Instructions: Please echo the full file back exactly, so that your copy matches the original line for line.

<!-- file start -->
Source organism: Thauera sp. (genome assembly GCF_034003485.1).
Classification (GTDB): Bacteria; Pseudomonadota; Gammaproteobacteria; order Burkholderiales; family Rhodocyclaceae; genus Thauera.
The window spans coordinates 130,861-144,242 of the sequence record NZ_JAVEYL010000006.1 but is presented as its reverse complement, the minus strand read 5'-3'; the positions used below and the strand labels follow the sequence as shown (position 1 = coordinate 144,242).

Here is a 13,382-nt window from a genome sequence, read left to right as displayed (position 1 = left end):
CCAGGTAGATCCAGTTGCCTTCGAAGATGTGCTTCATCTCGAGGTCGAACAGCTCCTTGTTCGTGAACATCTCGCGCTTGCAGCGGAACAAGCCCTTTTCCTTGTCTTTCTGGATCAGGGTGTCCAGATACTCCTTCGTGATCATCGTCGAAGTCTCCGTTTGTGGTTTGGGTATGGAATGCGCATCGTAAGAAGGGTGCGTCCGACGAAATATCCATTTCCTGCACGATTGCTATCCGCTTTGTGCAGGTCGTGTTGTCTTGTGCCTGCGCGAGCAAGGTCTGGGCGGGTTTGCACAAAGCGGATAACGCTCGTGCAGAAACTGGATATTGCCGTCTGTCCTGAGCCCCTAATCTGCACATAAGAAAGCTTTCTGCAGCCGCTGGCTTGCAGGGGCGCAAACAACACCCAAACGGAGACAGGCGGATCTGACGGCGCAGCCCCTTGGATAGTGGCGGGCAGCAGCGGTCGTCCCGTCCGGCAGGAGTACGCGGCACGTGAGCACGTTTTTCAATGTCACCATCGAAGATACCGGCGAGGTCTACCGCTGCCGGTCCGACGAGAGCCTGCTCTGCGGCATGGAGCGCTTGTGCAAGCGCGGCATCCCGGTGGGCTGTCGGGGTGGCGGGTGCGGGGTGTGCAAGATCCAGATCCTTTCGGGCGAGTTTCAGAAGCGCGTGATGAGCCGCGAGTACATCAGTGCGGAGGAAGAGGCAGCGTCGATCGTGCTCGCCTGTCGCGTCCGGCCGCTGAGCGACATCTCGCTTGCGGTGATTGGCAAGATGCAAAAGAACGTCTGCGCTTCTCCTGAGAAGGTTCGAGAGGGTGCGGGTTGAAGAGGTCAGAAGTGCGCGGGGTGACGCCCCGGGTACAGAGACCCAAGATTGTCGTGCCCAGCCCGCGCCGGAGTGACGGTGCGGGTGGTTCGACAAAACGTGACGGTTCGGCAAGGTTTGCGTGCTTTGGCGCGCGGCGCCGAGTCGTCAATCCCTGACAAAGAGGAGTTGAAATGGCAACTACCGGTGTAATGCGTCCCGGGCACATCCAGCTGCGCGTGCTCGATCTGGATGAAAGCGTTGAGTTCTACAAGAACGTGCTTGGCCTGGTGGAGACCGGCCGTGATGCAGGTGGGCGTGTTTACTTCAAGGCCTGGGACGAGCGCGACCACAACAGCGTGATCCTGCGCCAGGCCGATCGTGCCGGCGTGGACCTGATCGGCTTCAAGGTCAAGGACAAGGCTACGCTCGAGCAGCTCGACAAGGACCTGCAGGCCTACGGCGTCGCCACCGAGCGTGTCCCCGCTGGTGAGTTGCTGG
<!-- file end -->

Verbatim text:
Source organism: Thauera sp. (genome assembly GCF_034003485.1).
Classification (GTDB): Bacteria; Pseudomonadota; Gammaproteobacteria; order Burkholderiales; family Rhodocyclaceae; genus Thauera.
The window spans coordinates 130,861-144,242 of the sequence record NZ_JAVEYL010000006.1 but is presented as its reverse complement, the minus strand read 5'-3'; the positions used below and the strand labels follow the sequence as shown (position 1 = coordinate 144,242).

Here is a 13,382-nt window from a genome sequence, read left to right as displayed (position 1 = left end):
CCAGGTAGATCCAGTTGCCTTCGAAGATGTGCTTCATCTCGAGGTCGAACAGCTCCTTGTTCGTGAACATCTCGCGCTTGCAGCGGAACAAGCCCTTTTCCTTGTCTTTCTGGATCAGGGTGTCCAGATACTCCTTCGTGATCATCGTCGAAGTCTCCGTTTGTGGTTTGGGTATGGAATGCGCATCGTAAGAAGGGTGCGTCCGACGAAATATCCATTTCCTGCACGATTGCTATCCGCTTTGTGCAGGTCGTGTTGTCTTGTGCCTGCGCGAGCAAGGTCTGGGCGGGTTTGCACAAAGCGGATAACGCTCGTGCAGAAACTGGATATTGCCGTCTGTCCTGAGCCCCTAATCTGCACATAAGAAAGCTTTCTGCAGCCGCTGGCTTGCAGGGGCGCAAACAACACCCAAACGGAGACAGGCGGATCTGACGGCGCAGCCCCTTGGATAGTGGCGGGCAGCAGCGGTCGTCCCGTCCGGCAGGAGTACGCGGCACGTGAGCACGTTTTTCAATGTCACCATCGAAGATACCGGCGAGGTCTACCGCTGCCGGTCCGACGAGAGCCTGCTCTGCGGCATGGAGCGCTTGTGCAAGCGCGGCATCCCGGTGGGCTGTCGGGGTGGCGGGTGCGGGGTGTGCAAGATCCAGATCCTTTCGGGCGAGTTTCAGAAGCGCGTGATGAGCCGCGAGTACATCAGTGCGGAGGAAGAGGCAGCGTCGATCGTGCTCGCCTGTCGCGTCCGGCCGCTGAGCGACATCTCGCTTGCGGTGATTGGCAAGATGCAAAAGAACGTCTGCGCTTCTCCTGAGAAGGTTCGAGAGGGTGCGGGTTGAAGAGGTCAGAAGTGCGCGGGGTGACGCCCCGGGTACAGAGACCCAAGATTGTCGTGCCCAGCCCGCGCCGGAGTGACGGTGCGGGTGGTTCGACAAAACGTGACGGTTCGGCAAGGTTTGCGTGCTTTGGCGCGCGGCGCCGAGTCGTCAATCCCTGACAAAGAGGAGTTGAAATGGCAACTACCGGTGTAATGCGTCCCGGGCACATCCAGCTGCGCGTGCTCGATCTGGATGAAAGCGTTGAGTTCTACAAGAACGTGCTTGGCCTGGTGGAGACCGGCCGTGATGCAGGTGGGCGTGTTTACTTCAAGGCCTGGGACGAGCGCGACCACAACAGCGTGATCCTGCGCCAGGCCGATCGTGCCGGCGTGGACCTGATCGGCTTCAAGGTCAAGGACAAGGCTACGCTCGAGCAGCTCGACAAGGACCTGCAGGCCTACGGCGTCGCCACCGAGCGTGTCCCCGCTGGTGAGTTGCTGG